Other / Amrit

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Amrit Sidhu is no stranger to Highsnobiety’s podcasts. The two-time Dropcast alumna catches up with host Jian DeLeon on the latest episode of ‘Vibe Check,’ a new bite-sized podcast that checks in with guests from the Highsnobiety world to see how they are adjusting and adapting to the global pandemic. The NYC-based DJ and nightlife icon calls in from Soho, where she’s seeing some benefits to the quarantine, namely a drop in wait time at the Genius Bar. But despite the silver linings, gray weeks and possibly months are up ahead.

The below interview is a transcribed version of ‘Vibe Check.’ It has been edited and condensed for clarity.

Amrit: All my travel and upcoming gigs have been canceled for the next two months, especially as someone who works with things like Coachella. April basically just can’t, like deleted everything. I even have friends in the nightlife industry who own bars who are saying — I saw a tweet today where a friend of mine, Ash, who owns Short Stories, said 10% of nightlife is actually permanently closed.

Jian DeLeon: Oh, like 10% of New York nightlife is going to close?

A: Permanently, because a lot of these newer bars and establishments can’t really recover.

Amrit drops insight on the industry’s cash flow and anticipates a shift to underground parties like those happening right now in LA (3:46). While music creators as a whole are experiencing a hit, Amrit foresees value in other practices like consulting, music supervision, and radio. As a freelancer, Amrit’s professional life often intersects with her personal schedule. It’s a difficult process adjusting to the new headspace, but Amrit hands the situation over to her optimism.

A: Now I kind of having nothing to do. It’s not, oh, woe is me. Everybody’s in the same kind of position. It really is like we’re all suffering, but we’re all suffering together. Maybe this is the reset we needed. I think especially in American culture, so much of our sense of purpose and our identity is rooted in our career. I think just to be an optimistic person that this is a time where we can spend on ourselves.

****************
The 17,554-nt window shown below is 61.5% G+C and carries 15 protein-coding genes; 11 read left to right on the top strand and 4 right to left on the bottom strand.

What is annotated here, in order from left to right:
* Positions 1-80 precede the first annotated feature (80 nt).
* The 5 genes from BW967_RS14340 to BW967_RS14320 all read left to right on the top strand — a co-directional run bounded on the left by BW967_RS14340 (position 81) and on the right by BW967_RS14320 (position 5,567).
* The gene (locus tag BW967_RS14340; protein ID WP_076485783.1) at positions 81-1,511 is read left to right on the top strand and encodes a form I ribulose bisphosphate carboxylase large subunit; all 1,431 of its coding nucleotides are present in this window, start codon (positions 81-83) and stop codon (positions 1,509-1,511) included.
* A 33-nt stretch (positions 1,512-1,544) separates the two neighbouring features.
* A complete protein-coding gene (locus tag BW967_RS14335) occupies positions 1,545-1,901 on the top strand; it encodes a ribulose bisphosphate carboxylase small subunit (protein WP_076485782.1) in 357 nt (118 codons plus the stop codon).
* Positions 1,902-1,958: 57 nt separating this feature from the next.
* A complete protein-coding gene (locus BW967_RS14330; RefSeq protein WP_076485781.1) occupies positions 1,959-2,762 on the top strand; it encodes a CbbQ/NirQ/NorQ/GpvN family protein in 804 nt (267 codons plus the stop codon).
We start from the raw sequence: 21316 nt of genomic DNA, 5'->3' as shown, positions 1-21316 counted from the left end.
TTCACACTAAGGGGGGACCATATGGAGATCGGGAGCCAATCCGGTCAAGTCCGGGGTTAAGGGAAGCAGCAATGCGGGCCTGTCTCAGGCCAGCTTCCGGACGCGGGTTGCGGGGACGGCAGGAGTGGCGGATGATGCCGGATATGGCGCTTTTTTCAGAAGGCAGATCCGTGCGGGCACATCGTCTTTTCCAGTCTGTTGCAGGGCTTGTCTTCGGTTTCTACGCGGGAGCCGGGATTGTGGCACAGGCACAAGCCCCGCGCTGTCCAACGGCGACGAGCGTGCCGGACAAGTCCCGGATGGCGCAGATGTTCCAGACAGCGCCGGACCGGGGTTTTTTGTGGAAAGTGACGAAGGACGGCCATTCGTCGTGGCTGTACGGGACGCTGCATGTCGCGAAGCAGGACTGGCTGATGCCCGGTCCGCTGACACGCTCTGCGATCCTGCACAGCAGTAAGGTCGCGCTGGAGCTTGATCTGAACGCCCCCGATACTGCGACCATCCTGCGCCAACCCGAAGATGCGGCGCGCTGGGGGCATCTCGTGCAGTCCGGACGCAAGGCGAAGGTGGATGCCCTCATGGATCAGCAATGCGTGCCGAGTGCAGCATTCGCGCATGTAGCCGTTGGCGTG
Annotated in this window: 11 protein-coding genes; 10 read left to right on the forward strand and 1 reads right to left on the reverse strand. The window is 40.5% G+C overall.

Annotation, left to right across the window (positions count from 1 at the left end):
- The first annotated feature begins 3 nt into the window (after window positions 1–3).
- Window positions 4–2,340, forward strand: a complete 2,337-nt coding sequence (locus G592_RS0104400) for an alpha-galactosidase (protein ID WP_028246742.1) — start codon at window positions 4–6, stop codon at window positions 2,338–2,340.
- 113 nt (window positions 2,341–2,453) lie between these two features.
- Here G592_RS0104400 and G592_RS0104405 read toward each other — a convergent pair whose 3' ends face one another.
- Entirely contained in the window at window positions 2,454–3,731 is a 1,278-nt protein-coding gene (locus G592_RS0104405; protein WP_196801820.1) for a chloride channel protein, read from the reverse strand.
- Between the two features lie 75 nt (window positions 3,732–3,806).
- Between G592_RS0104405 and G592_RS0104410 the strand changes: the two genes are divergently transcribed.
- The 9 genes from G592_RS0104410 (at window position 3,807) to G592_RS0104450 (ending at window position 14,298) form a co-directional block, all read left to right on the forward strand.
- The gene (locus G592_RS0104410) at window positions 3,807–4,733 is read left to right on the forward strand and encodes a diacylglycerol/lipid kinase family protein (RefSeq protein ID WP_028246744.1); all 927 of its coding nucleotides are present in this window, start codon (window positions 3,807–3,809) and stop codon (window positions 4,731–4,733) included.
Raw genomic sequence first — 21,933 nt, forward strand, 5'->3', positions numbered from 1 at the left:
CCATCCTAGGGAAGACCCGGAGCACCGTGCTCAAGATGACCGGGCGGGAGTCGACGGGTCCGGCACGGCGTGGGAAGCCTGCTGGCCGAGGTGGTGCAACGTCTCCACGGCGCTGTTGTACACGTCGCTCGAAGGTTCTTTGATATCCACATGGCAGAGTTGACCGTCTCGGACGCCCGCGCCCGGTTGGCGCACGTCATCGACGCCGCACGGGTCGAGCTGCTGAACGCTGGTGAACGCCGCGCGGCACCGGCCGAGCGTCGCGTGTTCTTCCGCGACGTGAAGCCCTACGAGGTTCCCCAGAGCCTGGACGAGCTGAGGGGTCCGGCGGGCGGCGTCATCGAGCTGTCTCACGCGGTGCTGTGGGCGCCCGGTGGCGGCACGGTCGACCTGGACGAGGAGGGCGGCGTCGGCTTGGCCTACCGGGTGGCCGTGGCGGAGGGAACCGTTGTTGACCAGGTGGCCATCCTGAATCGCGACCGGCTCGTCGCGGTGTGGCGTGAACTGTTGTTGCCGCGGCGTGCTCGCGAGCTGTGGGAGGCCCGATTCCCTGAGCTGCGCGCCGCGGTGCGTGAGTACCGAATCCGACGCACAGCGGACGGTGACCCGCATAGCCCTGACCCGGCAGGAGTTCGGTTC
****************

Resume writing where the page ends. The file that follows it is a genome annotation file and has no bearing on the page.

JD: Right, well I was going to ask that too, because culture in general has become more global and people like you and me love to fly and hang out with our friends in a place like London or Paris. Do you think this is an opportunity to really just look at your immediate community and neighborhood in a different way? Especially since a lot of us, we’ll have to either work from home and stay within the immediate vicinity for the time being.

A: Yeah, for sure. I think thinking local as well. I had reached out to a lot of friends who own local ventures and said, hey, let me know if you need anything, if you guys do a reopening party and need help. Just to extend support, even with new spaces that have been opening. Because these are the people who, as much as it’s nice to go play Paris and London and Europe and stuff, these are the places that gave us a platform. We do need to take care of our neighbors, literally.

Amrit, self-proclaimed fitness bae, has been training for the Nike half marathon in New York up until it was canceled. At the moment, she’s settling for her own home workout plan, inclusive of mental health via meditations.

A: Where’s the apocalypse pandemonium category? It’s like relationships and work. I’m like, okay, what about ending of the world? Where’s that category?

Stay tuned for new episodes of ‘Vibe Check’ releasing every week on Tuesdays and Thursdays.

Words by Emma Li
Contributor